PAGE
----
Dave Wischnowsky

If nothing else, Dave Wischnowsky is an Illinois boy. Raised in Bourbonnais, educated at the University of Illinois and bred on sports in the Land of Lincoln, he now resides on Chicago’s North Side, just blocks from Wrigley Field. Formerly a reporter and blogger for the Chicago Tribune, Dave currently writes a syndicated column, The Wisch List, which you can check out via his blog at http://www.wischlist.com. Read more of his CBS Chicago blog entries here.

  • Mike Murphy

    Just can’t imagine ND wanting to share all that TV and bowl money, even though the Big Ten Network would provide some nice coin. And don’t discount arrogance as a reason for remaining independent.

    • Dave Wischnowsky

      The thing is, though, joining the Big ten would be so much more lucrative for Notre Dame.

      According to an episode of ESPN’s “Outside the Lines” last year, Big Ten school received $242 million in TV revenue from ESPN/ABC and the Big Ten Network, which breaks down to $22 million per university. Notre Dame’s famed NBC contract, meanwhile, reportedly was worth $9 million in 2010 when the last deal expired. NBC and ND re-upped for a deal through 2015, which surely is worth more, but almost certainly still far short of the Big Ten payouts.

      Beyond that, if ND did join the Big Ten, Jim Delany could then sell BTN as a national cable package, raising the payouts even higher. Money just isn’t a good excuse for Notre Dame staying independent, nor would I say is competitiveness considering the school hasn’t won a national title since 1988. Where ND can really cash in is by making a BCS bowl and keeping all the money to itself — but it still has to make a BCS bowl (and the Irish tend to get blown out in those games, which isn’t good for the program’s image).

      The only good reasons for ND remaining without a conference is haughtiness and stubbornness. All that said, I think one day Notre Dame will join the Big Ten. And it will be a great thing for the school. And a great thing for the conference, too.

    • Bronzo

      What Bowl money?? The last 2 bowls the Irish won were the Alamo bowl and the Hawaii bowl And before that they had’t won in 10 years.. I’m willing to bet the payout from those didn’t cover the expenses for the marching band.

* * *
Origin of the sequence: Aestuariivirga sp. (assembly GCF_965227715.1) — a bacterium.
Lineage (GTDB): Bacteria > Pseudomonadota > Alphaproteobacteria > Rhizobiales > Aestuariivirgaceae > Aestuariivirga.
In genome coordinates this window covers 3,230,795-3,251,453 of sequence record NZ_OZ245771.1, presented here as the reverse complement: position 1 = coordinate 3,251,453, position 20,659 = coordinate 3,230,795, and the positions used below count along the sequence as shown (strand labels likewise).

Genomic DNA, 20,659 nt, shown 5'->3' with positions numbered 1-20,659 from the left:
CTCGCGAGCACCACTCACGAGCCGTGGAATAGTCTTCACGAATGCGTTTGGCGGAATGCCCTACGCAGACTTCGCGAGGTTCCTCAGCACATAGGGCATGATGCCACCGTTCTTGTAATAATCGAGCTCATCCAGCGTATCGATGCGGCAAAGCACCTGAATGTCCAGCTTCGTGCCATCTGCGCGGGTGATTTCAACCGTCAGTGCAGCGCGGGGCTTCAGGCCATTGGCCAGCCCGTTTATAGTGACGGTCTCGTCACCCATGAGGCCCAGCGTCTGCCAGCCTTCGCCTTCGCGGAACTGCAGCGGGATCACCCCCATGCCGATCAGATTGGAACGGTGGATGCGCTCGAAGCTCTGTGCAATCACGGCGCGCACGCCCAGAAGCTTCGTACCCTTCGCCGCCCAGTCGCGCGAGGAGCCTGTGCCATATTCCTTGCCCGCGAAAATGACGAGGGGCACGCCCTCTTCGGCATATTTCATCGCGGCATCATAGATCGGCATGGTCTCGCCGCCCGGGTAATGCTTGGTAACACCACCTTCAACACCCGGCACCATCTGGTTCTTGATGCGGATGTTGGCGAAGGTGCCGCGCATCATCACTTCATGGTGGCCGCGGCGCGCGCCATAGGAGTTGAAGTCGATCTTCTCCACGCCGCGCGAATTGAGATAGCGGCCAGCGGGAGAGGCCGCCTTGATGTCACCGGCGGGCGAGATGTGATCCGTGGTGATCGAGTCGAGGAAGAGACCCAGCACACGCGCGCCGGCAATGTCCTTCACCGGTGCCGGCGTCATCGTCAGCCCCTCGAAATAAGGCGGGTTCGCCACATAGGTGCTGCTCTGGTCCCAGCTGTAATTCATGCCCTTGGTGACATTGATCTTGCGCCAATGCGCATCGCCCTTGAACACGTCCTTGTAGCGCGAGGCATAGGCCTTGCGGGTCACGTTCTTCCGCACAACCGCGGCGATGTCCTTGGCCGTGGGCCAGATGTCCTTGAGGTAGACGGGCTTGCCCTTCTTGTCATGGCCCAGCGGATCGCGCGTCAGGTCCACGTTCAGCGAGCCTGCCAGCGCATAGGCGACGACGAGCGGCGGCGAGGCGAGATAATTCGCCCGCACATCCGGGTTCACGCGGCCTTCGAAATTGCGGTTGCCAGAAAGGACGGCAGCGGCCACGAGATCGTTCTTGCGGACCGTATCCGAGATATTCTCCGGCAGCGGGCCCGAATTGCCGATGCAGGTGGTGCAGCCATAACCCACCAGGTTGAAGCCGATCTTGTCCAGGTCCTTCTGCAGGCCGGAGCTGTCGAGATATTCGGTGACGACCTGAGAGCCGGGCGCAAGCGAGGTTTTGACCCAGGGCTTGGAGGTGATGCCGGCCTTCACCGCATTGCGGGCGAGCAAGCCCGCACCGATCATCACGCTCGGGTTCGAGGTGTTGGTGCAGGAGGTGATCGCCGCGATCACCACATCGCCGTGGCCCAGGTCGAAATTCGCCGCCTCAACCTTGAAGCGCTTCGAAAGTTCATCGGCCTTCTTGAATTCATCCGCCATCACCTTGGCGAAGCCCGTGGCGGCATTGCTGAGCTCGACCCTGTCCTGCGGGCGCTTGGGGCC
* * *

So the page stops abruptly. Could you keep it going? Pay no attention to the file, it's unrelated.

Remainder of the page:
• Larry Horse's Arse

    It goes beyond arrogance to genuine enmity.
    About 100 years ago, Notre Dame wanted to join the Big-10 but Michigan blackballed them on anti-Catholic bias.
    ND has always hated the Big 10’s guts since.

    The old joke is true. Irish Altzheimer’s is when you forget everything except the resentments.

  • Ed B

    This article is not clear on what exactly joining the Big Ten gives Notre Dame to “fight for”. Until ND is forced to join a conference due to being shut out of the BCS I do not see them doing so. Money is not a driving factor. There is more than enough of that to go around in South Bend. Arrogance is indeed a factor to stay independent. Just as it is arrogance that makes Big Ten followers think that ND joining their conference is instantly better for ND. Tell me, if a string of games against Wake Forest, Maryland and Boston College is so bad, how would playing Illinois, Northwestern and Minnesota make it any better? The Big Ten is not all it is cracked up to be.

    • Dave Wischnowsky

      By playing Illinois, Northwestern and Minnesota, you’re playing for a conference championship, Ed. By playing Wake Forest, Maryland and Boston College without a national title on the line, you’re just playing Wake Forest, Maryland and Boston College. That’s it. And that’s pretty dull.

      Both the Big Ten and Notre Dame would benefit greatly from Notre Dame joining the Big Ten. Both would be given even more meaning.

      • Dave Wischnowsky

        I don’t at all think ND should lower its expectations. The Irish indeed should set playing for a national championship as their goal every year. But giving yourself nothing else to play for when the national championship hopes don’t pan out — which happens to all but two teams each season — isn’t a wise one in my book. Give yourself more goals and more ways to enjoy a successful season. Don’t put such an extreme burden on your program. Aim high, but also provide somewhere to adjust sights when they have to be adjusted. Beyond that, I do think the structure of a conference could help ND entertain more consistent national title contention.

      • Ed B